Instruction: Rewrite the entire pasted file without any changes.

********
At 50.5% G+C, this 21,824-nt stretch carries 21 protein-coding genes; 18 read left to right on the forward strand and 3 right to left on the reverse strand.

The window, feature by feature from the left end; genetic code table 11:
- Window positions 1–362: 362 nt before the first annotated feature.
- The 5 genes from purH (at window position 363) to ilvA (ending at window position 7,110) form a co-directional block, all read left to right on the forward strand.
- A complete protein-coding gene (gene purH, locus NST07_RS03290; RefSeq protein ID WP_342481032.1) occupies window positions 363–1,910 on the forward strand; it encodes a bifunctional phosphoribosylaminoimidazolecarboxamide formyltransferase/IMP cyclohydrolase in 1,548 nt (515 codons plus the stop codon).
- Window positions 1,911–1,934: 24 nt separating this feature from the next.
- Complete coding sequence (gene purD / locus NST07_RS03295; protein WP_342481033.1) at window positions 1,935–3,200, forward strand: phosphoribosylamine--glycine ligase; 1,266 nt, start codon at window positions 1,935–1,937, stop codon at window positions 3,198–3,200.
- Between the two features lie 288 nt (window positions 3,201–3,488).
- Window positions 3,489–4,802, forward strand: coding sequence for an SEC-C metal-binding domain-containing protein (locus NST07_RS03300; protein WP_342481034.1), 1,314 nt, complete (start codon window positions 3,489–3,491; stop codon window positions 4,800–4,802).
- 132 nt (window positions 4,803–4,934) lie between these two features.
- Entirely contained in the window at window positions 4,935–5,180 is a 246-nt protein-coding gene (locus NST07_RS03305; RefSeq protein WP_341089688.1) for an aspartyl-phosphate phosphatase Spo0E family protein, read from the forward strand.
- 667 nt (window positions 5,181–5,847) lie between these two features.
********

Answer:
At 50.5% G+C, this 21,824-nt stretch carries 21 protein-coding genes; 18 read left to right on the forward strand and 3 right to left on the reverse strand.

The window, feature by feature from the left end; genetic code table 11:
- Window positions 1–362: 362 nt before the first annotated feature.
- The 5 genes from purH (at window position 363) to ilvA (ending at window position 7,110) form a co-directional block, all read left to right on the forward strand.
- A complete protein-coding gene (gene purH, locus NST07_RS03290; RefSeq protein ID WP_342481032.1) occupies window positions 363–1,910 on the forward strand; it encodes a bifunctional phosphoribosylaminoimidazolecarboxamide formyltransferase/IMP cyclohydrolase in 1,548 nt (515 codons plus the stop codon).
- Window positions 1,911–1,934: 24 nt separating this feature from the next.
- Complete coding sequence (gene purD / locus NST07_RS03295; protein WP_342481033.1) at window positions 1,935–3,200, forward strand: phosphoribosylamine--glycine ligase; 1,266 nt, start codon at window positions 1,935–1,937, stop codon at window positions 3,198–3,200.
- Between the two features lie 288 nt (window positions 3,201–3,488).
- Window positions 3,489–4,802, forward strand: coding sequence for an SEC-C metal-binding domain-containing protein (locus NST07_RS03300; protein WP_342481034.1), 1,314 nt, complete (start codon window positions 3,489–3,491; stop codon window positions 4,800–4,802).
- 132 nt (window positions 4,803–4,934) lie between these two features.
- Entirely contained in the window at window positions 4,935–5,180 is a 246-nt protein-coding gene (locus NST07_RS03305; RefSeq protein WP_341089688.1) for an aspartyl-phosphate phosphatase Spo0E family protein, read from the forward strand.
- 667 nt (window positions 5,181–5,847) lie between these two features.